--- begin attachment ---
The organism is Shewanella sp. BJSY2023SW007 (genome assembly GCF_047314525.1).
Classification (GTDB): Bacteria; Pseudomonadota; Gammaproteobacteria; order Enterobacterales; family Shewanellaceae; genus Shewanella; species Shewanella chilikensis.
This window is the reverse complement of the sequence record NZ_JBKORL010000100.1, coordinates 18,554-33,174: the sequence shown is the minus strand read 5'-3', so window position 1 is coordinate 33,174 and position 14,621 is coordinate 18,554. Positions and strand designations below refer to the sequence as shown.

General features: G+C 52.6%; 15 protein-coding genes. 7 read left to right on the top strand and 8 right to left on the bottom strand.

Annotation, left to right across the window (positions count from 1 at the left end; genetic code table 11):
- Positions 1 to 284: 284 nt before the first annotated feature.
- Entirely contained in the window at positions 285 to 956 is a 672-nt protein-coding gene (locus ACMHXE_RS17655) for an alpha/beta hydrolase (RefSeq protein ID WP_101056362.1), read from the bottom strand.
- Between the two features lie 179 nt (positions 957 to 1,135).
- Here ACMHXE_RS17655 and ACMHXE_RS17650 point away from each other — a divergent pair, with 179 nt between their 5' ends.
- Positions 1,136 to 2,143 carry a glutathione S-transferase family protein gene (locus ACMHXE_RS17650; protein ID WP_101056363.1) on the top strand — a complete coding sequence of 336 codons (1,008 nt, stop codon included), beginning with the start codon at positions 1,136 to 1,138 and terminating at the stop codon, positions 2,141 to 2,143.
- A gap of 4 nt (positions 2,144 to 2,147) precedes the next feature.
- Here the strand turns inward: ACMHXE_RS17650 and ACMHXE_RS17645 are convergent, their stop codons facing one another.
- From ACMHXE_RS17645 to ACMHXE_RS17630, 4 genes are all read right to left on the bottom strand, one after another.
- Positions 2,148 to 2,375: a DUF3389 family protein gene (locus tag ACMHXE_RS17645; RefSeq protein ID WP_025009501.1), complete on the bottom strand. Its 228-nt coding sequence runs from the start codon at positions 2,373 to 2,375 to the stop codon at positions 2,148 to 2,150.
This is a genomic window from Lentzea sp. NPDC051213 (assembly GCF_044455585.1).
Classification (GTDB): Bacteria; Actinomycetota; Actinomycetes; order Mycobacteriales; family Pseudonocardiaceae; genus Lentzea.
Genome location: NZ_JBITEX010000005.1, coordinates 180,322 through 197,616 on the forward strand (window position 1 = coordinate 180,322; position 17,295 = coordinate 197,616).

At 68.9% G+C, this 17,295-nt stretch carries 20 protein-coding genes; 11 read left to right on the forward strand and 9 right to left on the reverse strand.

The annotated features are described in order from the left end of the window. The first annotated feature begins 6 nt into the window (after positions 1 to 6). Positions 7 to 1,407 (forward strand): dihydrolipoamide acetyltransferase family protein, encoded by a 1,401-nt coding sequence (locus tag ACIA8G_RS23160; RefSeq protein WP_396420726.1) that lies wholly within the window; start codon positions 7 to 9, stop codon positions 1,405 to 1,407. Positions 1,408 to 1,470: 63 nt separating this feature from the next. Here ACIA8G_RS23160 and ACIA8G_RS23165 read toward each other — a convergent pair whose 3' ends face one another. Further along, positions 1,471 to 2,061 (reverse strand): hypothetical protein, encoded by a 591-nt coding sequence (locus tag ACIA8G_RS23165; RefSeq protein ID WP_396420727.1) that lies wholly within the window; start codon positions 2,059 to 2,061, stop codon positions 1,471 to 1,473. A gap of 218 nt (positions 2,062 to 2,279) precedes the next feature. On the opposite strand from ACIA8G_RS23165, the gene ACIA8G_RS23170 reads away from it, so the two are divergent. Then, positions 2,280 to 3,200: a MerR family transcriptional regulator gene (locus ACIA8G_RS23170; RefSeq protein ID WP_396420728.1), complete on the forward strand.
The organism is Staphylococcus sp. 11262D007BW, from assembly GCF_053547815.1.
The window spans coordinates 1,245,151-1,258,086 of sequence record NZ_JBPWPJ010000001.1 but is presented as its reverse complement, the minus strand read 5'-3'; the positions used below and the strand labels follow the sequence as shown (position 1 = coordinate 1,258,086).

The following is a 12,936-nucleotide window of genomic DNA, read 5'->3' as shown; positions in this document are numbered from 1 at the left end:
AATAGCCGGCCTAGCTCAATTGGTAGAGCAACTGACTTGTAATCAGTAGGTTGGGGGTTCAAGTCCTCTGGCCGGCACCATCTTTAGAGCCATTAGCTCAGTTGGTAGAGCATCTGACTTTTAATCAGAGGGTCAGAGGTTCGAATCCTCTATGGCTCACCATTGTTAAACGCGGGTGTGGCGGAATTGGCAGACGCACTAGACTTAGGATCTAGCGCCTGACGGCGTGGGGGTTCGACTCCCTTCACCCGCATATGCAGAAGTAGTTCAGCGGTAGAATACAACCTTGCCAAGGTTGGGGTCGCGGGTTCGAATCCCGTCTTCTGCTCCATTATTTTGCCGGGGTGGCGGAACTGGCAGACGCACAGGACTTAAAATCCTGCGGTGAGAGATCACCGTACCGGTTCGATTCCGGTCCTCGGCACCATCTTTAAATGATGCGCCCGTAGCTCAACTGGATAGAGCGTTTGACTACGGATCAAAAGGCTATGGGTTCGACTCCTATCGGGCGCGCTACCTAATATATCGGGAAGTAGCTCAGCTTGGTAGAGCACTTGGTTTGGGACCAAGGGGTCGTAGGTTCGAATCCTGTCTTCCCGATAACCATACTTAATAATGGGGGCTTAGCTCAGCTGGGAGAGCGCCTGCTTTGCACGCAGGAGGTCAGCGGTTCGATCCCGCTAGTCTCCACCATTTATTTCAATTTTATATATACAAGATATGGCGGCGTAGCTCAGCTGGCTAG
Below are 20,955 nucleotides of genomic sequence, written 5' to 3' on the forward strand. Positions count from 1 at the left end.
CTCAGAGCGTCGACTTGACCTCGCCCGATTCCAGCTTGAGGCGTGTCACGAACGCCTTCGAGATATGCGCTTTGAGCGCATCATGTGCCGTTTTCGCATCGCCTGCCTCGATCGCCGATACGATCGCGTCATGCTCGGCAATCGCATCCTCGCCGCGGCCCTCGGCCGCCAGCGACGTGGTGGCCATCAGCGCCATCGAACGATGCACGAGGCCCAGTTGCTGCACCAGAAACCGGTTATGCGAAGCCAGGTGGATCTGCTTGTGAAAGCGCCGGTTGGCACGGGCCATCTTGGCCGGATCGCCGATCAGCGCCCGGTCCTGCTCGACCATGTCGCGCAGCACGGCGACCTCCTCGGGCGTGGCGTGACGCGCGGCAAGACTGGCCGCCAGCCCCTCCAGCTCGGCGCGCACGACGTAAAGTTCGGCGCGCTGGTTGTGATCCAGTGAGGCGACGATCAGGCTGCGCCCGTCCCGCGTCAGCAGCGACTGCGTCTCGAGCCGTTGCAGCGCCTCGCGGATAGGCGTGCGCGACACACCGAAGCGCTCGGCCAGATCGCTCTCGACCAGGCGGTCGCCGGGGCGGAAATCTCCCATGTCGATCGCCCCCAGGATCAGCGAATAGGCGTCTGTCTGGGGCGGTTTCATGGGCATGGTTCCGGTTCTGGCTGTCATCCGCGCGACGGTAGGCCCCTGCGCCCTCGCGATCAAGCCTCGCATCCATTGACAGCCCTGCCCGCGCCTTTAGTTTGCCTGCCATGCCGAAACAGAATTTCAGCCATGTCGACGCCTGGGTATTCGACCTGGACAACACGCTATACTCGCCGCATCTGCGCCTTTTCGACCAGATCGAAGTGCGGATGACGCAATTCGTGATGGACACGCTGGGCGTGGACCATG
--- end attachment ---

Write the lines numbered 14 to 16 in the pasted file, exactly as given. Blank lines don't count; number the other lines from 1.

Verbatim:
- Positions 2,148 to 2,375: a DUF3389 family protein gene (locus tag ACMHXE_RS17645; RefSeq protein ID WP_025009501.1), complete on the bottom strand. Its 228-nt coding sequence runs from the start codon at positions 2,373 to 2,375 to the stop codon at positions 2,148 to 2,150.
This is a genomic window from Lentzea sp. NPDC051213 (assembly GCF_044455585.1).
Classification (GTDB): Bacteria; Actinomycetota; Actinomycetes; order Mycobacteriales; family Pseudonocardiaceae; genus Lentzea.